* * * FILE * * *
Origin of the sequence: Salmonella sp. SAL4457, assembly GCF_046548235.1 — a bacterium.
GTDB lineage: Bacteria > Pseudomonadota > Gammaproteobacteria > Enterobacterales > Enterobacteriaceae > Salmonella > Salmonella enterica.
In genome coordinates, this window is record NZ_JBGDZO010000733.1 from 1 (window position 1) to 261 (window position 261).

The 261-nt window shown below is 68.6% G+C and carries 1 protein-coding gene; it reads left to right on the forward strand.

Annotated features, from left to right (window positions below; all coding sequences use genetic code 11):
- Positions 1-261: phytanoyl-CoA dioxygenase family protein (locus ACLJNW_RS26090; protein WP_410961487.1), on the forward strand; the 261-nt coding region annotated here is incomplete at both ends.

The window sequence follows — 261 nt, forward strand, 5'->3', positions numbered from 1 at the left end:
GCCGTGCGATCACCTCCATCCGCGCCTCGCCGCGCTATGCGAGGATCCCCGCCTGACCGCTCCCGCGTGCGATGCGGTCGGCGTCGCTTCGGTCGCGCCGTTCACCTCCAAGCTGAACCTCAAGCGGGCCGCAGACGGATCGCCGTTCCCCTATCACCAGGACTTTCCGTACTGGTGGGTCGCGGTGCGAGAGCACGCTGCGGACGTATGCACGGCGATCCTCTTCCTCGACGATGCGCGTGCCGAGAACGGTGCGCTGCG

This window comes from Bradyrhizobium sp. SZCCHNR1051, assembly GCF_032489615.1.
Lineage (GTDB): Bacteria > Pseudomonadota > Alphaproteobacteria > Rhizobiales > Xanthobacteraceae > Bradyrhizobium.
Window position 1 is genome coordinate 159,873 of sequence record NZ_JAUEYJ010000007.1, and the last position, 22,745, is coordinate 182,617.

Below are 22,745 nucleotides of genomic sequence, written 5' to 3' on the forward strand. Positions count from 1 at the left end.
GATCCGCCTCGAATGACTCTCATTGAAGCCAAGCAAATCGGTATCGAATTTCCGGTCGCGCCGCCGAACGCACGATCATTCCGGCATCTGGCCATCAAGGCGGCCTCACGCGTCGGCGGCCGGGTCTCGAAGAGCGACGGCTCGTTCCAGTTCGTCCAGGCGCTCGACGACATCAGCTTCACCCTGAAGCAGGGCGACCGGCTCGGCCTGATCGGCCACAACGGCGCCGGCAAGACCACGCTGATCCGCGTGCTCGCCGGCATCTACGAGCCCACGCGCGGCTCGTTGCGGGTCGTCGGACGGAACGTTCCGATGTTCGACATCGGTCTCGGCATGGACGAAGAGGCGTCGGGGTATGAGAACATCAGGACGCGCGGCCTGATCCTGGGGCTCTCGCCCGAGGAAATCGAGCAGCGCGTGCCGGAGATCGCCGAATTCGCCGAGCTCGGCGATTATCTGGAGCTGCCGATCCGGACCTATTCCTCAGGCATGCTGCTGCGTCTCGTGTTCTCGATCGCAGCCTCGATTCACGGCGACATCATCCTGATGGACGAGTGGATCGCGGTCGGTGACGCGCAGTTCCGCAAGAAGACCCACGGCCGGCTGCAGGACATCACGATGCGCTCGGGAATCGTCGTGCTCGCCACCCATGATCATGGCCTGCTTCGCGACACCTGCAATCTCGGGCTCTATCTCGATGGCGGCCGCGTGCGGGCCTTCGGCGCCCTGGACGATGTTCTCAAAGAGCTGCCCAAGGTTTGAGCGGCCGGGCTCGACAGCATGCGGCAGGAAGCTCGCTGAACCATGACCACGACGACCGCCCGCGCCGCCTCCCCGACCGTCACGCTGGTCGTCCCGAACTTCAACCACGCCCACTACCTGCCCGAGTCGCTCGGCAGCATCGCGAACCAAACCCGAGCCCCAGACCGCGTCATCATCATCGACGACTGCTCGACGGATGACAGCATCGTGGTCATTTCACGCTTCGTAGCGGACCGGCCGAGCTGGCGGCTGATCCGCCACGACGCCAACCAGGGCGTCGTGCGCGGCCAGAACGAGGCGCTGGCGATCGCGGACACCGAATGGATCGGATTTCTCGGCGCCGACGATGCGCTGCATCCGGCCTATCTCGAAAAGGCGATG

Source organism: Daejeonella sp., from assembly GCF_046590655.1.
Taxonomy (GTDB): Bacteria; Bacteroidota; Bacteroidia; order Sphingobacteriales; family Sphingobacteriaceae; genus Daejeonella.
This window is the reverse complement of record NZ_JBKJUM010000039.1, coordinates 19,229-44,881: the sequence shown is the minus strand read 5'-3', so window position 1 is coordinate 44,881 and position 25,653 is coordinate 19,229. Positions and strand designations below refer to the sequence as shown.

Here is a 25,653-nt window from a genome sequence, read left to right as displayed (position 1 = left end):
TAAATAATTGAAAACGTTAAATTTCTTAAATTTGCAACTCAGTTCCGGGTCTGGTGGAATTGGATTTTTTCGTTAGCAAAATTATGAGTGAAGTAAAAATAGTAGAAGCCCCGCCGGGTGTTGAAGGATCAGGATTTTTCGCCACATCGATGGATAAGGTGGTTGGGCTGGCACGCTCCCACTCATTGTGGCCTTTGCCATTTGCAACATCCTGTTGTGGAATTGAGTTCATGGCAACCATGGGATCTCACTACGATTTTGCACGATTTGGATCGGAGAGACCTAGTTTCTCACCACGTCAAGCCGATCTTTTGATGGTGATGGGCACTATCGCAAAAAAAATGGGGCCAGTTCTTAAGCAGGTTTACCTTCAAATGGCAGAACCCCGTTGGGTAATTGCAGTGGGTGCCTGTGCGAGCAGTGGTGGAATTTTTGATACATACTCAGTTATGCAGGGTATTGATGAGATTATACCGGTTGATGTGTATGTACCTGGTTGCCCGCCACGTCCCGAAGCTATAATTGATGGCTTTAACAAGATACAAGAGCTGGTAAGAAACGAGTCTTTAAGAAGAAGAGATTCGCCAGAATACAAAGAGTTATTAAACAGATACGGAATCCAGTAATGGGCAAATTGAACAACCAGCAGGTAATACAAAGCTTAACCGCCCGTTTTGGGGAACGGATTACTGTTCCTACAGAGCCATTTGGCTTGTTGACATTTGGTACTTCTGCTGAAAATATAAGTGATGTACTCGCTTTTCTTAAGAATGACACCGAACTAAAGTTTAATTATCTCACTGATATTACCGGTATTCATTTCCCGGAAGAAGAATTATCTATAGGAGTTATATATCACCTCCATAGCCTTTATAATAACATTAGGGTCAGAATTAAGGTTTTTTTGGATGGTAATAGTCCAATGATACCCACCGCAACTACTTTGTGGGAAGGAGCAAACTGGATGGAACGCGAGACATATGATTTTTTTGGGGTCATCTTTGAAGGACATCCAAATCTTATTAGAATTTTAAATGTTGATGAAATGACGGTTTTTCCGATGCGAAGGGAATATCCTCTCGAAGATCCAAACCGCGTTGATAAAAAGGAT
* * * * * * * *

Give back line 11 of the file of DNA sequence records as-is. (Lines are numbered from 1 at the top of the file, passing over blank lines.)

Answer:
Window position 1 is genome coordinate 159,873 of sequence record NZ_JAUEYJ010000007.1, and the last position, 22,745, is coordinate 182,617.